” ‘Love the Lord your God with all your heart and with all your soul and with all your mind.’ This is the first and greatest commandment. And the second is like it: ‘Love your neighbor as yourself’. ” (Mathew 22: 37-39)
Some long time ago, a friend pointed out to me what she thought was a difference between us. “You love people both for who they are and what they can become, but I only love them for what they can become”, she said. That statement rather interested me because it seemed to explain so much about her.
My friend was someone who typically possessed a sure-footed insight into herself, but much less insight into others. In her case, “loving people for what they can become” did not mean loving anyone’s individual potential. To love someone’s individual potential, you must have insight into them, which she frequently lacked.
Instead, she believed people could realize her ideals for them, and it was that, and only that, she loved about them. In practice, it meant she loved her ideals more than she loved people. And when people didn’t live up to her ideals for them, she didn’t love them at all — but sometimes even hated them.
She was studying for an advanced degree in theology and might have found herself in conflict with her religion had she been a Christian. As the Book of John rather harshly puts it, “If anyone says, ‘I love God’, yet hates his brother, he is a liar. For anyone who does not love his brother, whom he has seen, cannot love God, whom he has not seen”. (1 John 4:20)
But she was not a Christian and the notion you cannot love your god unless you love your brother was irrelevant to her: She was quite comfortable loving her ideals more than she loved people.
Now, I happen to think the author of John was more or less onto something. If a person has no experience of deity — as John assumes to be the case — and yet loves god, then that person must necessarily love an idea of god, rather than god.
Perhaps it is better for them, then, to love their brother, whom they have seen, than to love an idea of god. For any idea of god, no matter how profound, no matter how subtle, is petty when compared to flesh and blood.
I wonder, though, if anyone ever loves god? Is it even possible to love god? Obviously, the answer for some people is “no”. Without an experience of god, you can at most love only your idea of god. I can say I love France or Germany, but having never been to either country, I am really only loving my ideas of them.
As you might know, I live in Colorado Springs, which is home to a large population of fundamentalist Christians. Many people here claim to have experienced their god. As near as I’ve been able to figure out, most of them mean they have at one time or another had some sort of unusually intense emotional experience.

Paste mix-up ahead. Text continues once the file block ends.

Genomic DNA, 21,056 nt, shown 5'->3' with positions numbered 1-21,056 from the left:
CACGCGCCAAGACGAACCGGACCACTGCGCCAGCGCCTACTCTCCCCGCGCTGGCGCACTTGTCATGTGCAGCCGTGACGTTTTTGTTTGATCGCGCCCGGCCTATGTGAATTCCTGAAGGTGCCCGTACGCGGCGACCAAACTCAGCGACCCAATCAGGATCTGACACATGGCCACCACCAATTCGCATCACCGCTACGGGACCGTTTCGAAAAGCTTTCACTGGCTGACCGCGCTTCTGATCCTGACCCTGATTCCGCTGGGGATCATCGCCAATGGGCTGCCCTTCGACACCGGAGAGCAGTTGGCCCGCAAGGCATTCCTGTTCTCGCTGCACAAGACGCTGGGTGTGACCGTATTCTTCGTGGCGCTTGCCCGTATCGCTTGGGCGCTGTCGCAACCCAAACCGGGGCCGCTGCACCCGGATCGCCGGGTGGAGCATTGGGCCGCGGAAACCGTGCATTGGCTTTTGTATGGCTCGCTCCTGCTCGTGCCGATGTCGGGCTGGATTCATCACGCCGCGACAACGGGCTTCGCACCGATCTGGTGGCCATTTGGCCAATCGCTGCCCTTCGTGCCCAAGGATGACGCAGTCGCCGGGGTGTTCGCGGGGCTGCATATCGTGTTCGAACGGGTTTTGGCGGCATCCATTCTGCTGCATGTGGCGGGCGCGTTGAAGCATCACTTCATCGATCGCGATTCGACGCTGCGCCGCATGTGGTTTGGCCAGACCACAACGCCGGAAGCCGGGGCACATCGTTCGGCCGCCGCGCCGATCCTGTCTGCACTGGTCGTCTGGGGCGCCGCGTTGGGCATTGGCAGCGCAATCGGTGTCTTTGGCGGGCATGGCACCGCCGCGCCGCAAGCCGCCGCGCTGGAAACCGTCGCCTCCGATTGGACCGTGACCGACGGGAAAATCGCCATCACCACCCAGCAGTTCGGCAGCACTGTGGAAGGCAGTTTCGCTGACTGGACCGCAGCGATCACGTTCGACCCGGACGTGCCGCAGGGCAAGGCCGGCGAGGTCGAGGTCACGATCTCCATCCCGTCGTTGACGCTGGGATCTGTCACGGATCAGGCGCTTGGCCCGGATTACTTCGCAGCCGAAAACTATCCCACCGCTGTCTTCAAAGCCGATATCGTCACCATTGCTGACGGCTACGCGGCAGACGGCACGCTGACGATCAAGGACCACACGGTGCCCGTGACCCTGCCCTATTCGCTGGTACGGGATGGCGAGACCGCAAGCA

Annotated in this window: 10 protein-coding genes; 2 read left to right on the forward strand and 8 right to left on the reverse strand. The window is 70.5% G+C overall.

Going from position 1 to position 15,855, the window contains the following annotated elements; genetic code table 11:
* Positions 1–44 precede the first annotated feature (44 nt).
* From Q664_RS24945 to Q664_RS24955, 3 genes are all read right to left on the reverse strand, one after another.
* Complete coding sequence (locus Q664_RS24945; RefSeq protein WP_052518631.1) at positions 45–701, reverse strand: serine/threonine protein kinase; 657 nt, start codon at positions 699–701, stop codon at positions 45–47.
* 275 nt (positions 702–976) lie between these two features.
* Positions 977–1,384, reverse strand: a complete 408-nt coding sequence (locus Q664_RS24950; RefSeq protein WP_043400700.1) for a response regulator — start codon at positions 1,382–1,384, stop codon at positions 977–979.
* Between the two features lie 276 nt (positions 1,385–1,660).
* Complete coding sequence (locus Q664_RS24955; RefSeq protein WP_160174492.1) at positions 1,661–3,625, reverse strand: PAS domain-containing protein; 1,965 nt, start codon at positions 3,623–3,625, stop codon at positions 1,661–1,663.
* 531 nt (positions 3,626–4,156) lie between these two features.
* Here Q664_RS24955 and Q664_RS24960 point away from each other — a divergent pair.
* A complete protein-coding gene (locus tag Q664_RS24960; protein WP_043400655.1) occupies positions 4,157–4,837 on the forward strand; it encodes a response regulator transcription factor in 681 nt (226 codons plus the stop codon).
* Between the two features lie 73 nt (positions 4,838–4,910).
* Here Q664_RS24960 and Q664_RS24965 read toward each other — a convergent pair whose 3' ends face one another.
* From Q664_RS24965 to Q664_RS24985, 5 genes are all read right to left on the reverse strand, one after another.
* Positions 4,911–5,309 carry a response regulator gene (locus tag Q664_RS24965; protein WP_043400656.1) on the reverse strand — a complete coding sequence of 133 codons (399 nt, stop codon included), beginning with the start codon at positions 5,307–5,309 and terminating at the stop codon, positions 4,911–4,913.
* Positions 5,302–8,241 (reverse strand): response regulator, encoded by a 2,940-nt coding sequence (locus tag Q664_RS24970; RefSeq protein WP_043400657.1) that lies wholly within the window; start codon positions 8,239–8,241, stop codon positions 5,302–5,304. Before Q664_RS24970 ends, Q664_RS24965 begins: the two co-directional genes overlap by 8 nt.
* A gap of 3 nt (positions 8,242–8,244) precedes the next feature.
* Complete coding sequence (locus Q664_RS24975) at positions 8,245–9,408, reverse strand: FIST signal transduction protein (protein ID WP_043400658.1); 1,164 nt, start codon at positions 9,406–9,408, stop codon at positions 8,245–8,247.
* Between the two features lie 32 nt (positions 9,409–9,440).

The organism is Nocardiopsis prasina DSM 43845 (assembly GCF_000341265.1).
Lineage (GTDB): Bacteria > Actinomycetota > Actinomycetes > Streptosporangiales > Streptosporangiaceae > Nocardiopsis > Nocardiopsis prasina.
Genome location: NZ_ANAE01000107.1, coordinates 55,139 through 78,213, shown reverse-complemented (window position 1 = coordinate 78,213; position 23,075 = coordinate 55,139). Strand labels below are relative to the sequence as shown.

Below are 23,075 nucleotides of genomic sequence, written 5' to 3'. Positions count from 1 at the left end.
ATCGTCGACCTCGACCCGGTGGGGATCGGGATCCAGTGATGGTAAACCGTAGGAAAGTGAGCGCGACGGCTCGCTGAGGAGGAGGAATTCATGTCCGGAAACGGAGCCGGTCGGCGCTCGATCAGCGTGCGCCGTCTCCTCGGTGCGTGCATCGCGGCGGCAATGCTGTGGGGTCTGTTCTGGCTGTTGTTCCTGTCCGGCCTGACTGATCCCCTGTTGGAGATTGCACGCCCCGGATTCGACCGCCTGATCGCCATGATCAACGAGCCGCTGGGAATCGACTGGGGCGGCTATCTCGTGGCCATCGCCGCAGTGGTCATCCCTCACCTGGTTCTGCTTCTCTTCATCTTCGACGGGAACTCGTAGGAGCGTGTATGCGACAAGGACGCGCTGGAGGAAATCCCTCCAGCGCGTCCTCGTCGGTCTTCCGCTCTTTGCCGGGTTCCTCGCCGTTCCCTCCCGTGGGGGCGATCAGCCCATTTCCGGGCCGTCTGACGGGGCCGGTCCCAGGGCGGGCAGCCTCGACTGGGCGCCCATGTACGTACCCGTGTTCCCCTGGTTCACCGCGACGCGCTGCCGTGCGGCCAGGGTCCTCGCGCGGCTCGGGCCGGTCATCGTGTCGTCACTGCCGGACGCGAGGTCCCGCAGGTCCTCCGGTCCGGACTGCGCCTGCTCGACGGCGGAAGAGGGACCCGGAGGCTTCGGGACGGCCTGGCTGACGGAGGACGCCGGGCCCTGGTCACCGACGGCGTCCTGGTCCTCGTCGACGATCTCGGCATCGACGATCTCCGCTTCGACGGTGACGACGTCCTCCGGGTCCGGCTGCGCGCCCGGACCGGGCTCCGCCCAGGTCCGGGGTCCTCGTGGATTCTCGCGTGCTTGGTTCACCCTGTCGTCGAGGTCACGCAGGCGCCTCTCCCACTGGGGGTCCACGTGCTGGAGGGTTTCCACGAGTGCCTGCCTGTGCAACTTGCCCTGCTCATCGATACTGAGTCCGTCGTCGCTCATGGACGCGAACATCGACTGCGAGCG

I’m not too familiar with the details of such experiences, but they typically attribute them to some kind of contact with or experience of their god. It seems reasonable to assume someone could love such an experience of their god, and thus for such people it must be possible to love their god, rather than merely an idea of their god.
I am far less familiar with what the fundamentalist Christians here in town mean by “God”, however, than I am with what certain mystics mean by “god”. It seems that some mystics use the word “god” to refer to the sort of experiencing that occurs when subject/object perception abruptly ends while experiencing remains. (Most fundamentalists are not talking about that sort of mystical experience when they talk about experiencing god, and I only know of one who I am certain is.) Put differently, the god of those mystics is not a being but a kind of experiencing. As an experience, it can be loved, so I think we’re safe in saying those mystics can love their god, rather than merely an idea of their god.
Now, there is an extraordinary difference between loving an experience — as you are experiencing it — and loving an idea or memory of that experience. The difference between those two things is just as great as the difference between loving a map and loving the terrain the map symbolizes. So, when we speak of someone loving god, we need to remember that they can love their god only while experiencing it. Otherwise, they are merely loving the map, rather than the terrain; the memory of their deity, rather than their deity. And that is true for both fundamentalists and mystics.
Assuming all that’s been said is true, I think we can say it is possible to love a god in so far as we are experiencing that god, but that we are deluding ourselves if we believe we love a god we are not experiencing. For, if someone “loves god”, but is not experiencing god, then what do they actually love? Wouldn’t it be more accurate to say such a person loves an idea of god?
I sometimes think of my friend the theologian as a rather tragic person, for she loves her ideals of people more than she loves people. Yet, her ideals exist more or less exclusively in her mind, and so she really loves little more than the firing of her own neurons. What interests me about that is she would prefer her ideals to real people. Even the author of John seems to have seen the tragedy in that.